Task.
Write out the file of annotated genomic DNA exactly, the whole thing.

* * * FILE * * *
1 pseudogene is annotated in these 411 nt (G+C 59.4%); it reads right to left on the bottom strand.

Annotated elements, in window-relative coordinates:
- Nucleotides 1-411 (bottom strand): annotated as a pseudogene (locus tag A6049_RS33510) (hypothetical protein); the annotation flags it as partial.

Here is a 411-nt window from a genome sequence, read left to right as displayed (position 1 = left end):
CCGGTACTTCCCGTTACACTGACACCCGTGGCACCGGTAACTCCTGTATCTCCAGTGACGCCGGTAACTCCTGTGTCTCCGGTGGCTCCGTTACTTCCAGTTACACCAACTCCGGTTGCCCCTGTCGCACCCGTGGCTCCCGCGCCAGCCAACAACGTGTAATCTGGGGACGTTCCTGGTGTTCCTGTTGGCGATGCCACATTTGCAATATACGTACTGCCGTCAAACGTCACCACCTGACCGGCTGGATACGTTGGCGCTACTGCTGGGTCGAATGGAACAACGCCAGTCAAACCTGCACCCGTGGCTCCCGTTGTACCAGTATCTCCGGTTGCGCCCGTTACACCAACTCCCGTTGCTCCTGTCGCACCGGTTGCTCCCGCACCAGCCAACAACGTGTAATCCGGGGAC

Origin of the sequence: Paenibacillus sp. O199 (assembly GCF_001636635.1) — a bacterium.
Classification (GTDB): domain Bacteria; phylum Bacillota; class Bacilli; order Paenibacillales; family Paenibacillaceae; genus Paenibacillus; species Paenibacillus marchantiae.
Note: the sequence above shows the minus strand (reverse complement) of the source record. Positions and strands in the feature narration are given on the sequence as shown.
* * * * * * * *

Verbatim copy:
1 pseudogene is annotated in these 411 nt (G+C 59.4%); it reads right to left on the bottom strand.

Annotated elements, in window-relative coordinates:
- Nucleotides 1-411 (bottom strand): annotated as a pseudogene (locus tag A6049_RS33510) (hypothetical protein); the annotation flags it as partial.

Here is a 411-nt window from a genome sequence, read left to right as displayed (position 1 = left end):
CCGGTACTTCCCGTTACACTGACACCCGTGGCACCGGTAACTCCTGTATCTCCAGTGACGCCGGTAACTCCTGTGTCTCCGGTGGCTCCGTTACTTCCAGTTACACCAACTCCGGTTGCCCCTGTCGCACCCGTGGCTCCCGCGCCAGCCAACAACGTGTAATCTGGGGACGTTCCTGGTGTTCCTGTTGGCGATGCCACATTTGCAATATACGTACTGCCGTCAAACGTCACCACCTGACCGGCTGGATACGTTGGCGCTACTGCTGGGTCGAATGGAACAACGCCAGTCAAACCTGCACCCGTGGCTCCCGTTGTACCAGTATCTCCGGTTGCGCCCGTTACACCAACTCCCGTTGCTCCTGTCGCACCGGTTGCTCCCGCACCAGCCAACAACGTGTAATCCGGGGAC

Origin of the sequence: Paenibacillus sp. O199 (assembly GCF_001636635.1) — a bacterium.
Classification (GTDB): domain Bacteria; phylum Bacillota; class Bacilli; order Paenibacillales; family Paenibacillaceae; genus Paenibacillus; species Paenibacillus marchantiae.
Note: the sequence above shows the minus strand (reverse complement) of the source record. Positions and strands in the feature narration are given on the sequence as shown.